The Other Black Girl: a Novel by Zakiya Dalila Harris
Get Out meets The Devil Wears Prada in this electric debut about the tension that unfurls when two young Black women meet against the starkly white backdrop of New York City book publishing. Twenty-six-year-old editorial assistant Nella Rogers is tired of being the only Black employee at Wagner Books. Fed up with the isolation and microaggressions, she’s thrilled when Harlem-born and bred Hazel starts working in the cubicle beside hers. A whip-smart and dynamic thriller and sly social commentary that is perfect for anyone who has ever felt manipulated, threatened, or overlooked in the workplace, The Other Black Girl will keep you on the edge of your seat until the very last twist.
Great Circle by Maggie Shipstead
After being rescued as infants from a sinking ocean liner in 1914, Marian and Jamie Graves are raised by their uncle in Missoula, Montana. There, Marian commences her lifelong love affair with flight. A century later, Hadley Baxter is cast to play Marian in a film that centers on Marian’s disappearance over the South Pacific. Her immersion into the character of Marian unfolds, thrillingly, alongside Marian’s own story, as the two womens’ fates collide. Epic and emotional, meticulously researched and gloriously told, Great Circle is a tremendous leap forward for the prodigiously gifted Maggie Shipstead.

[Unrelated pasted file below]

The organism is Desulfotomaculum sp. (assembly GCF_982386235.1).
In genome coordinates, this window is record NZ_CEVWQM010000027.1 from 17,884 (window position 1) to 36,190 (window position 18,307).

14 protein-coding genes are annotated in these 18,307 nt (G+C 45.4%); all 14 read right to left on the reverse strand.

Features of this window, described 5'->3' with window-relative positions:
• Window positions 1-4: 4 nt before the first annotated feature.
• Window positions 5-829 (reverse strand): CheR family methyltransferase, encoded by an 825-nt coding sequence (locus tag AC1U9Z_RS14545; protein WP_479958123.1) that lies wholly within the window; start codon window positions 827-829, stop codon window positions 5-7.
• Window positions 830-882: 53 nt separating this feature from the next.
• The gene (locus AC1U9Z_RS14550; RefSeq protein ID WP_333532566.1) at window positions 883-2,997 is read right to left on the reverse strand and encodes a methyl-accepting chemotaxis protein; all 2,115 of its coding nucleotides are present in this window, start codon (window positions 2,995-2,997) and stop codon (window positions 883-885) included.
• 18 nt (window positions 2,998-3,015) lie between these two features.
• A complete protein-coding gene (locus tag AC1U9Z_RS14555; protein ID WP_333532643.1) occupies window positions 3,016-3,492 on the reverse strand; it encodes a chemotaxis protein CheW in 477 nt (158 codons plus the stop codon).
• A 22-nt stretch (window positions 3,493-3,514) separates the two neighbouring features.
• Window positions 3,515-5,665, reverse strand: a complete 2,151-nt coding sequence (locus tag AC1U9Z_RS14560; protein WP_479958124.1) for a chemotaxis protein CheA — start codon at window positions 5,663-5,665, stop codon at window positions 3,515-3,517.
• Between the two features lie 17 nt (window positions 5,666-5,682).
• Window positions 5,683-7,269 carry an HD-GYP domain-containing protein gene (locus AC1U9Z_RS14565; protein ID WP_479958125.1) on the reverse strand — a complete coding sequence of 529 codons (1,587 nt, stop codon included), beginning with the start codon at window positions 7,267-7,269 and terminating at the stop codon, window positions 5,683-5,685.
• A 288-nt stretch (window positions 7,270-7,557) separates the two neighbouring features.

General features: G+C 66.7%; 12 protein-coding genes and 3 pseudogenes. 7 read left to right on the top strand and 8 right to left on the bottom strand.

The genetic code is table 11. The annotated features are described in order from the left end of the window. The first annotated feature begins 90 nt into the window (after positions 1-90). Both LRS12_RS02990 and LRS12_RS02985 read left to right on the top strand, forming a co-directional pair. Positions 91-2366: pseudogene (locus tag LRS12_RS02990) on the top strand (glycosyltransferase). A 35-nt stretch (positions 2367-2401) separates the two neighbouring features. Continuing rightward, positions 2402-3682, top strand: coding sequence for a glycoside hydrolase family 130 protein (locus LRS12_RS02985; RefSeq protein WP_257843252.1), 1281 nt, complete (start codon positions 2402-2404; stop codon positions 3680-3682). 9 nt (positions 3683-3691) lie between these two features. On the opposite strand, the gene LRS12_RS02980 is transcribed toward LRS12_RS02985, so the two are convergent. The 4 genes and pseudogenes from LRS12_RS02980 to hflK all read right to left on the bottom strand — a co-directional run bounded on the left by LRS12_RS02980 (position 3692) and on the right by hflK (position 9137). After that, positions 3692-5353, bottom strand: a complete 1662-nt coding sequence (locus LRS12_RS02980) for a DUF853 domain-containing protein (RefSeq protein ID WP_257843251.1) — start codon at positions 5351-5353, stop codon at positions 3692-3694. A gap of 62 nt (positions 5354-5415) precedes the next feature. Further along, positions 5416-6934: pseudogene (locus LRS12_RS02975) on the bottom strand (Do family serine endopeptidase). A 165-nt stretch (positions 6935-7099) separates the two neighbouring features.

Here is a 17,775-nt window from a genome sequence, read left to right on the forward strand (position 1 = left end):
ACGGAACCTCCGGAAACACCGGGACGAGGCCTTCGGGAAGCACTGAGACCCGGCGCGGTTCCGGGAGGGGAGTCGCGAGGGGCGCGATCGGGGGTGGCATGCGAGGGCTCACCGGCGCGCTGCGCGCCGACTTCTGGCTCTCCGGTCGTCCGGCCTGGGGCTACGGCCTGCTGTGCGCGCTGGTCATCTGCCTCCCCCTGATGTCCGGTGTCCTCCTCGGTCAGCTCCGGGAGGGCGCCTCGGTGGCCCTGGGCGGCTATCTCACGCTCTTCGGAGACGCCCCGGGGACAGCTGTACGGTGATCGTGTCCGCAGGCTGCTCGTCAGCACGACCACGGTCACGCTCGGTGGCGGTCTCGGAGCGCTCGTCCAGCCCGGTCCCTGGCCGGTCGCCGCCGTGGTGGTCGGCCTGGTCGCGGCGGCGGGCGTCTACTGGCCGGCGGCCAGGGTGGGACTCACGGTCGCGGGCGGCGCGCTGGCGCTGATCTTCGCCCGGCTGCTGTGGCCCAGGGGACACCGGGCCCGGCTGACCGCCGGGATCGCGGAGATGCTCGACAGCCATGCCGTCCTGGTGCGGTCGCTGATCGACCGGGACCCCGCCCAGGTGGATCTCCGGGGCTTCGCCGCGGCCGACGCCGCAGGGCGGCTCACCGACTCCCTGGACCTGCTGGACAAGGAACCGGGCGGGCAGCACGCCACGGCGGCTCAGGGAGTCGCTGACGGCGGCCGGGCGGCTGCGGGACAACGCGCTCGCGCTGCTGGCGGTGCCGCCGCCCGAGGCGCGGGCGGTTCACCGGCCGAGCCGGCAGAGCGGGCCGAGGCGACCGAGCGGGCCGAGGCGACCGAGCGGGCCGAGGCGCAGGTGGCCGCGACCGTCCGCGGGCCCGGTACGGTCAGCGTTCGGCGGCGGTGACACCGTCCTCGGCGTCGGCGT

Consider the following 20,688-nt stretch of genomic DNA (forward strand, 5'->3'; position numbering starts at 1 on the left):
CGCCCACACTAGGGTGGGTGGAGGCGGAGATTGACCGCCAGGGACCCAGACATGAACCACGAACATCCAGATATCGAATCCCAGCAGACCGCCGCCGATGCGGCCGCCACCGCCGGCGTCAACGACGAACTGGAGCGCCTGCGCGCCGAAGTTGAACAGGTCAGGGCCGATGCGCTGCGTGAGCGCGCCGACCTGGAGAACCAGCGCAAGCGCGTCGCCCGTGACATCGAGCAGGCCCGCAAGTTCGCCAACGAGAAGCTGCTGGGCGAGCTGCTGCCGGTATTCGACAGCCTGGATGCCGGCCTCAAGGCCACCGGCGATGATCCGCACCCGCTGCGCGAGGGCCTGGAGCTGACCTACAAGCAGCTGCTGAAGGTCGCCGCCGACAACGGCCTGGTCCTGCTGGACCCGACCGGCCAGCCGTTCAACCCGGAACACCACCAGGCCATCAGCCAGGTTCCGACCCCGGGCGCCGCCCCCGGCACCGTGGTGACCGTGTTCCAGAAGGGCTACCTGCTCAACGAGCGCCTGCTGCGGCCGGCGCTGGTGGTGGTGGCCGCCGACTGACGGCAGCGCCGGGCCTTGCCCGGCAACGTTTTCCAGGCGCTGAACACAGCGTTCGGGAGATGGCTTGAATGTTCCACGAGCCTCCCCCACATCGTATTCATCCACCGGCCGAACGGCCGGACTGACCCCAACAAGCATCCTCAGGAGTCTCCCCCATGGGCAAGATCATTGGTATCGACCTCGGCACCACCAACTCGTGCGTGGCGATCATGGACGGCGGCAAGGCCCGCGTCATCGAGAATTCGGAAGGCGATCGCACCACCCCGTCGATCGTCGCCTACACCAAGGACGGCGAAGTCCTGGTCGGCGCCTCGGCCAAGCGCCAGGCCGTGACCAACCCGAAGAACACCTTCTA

Peaces by Helen Oyeyemi
When Otto and Xavier Shin declare their love, an aunt gifts them a trip on a sleeper train. They seem to be the only people onboard, until Otto discovers a secretive woman who issues a surprising message. As further clues and questions pile up, and the trip upends everything they thought they knew, Otto and Xavier begin to see connections to their own pasts. A spellbinding tale from a star author, Peaces is about what it means to be seen by another person–whether it’s your lover or a stranger on a train–and what happens when things you thought were firmly in the past turn out to be right beside you.
The Secret Lives of Church Ladies by Deesha Philyaw
The Secret Lives of Church Ladies explores the raw and tender places where black women and girls dare to follow their desires and pursue a momentary reprieve from being good. The nine stories in this collection feature four generations of characters grappling with who they want to be in the world, caught as they are between the church’s double standards and their own needs and passions.
Finalist for the 2020 National Book Award for Fiction.
A House for Mr. Biswas by V.S. Naipaul
The early masterpiece of V. S. Naipaul’s brilliant career, ‘A House for Mr. Biswas’ has been hailed as one of the twentieth century’s finest novels.
Shuttled from one residence to another after the death of his father, Mr. Biswas yearns for a place he can call home. But when he marries into the domineering Tulsi family, Mr. Biswas embarks on an arduous-and endless-struggle to weaken their hold over him and purchase a house of his own. A House for Mr. Biswas masterfully evokes a man’s quest for autonomy against an emblematic post-colonial canvas.
Summaries adapted from publishers.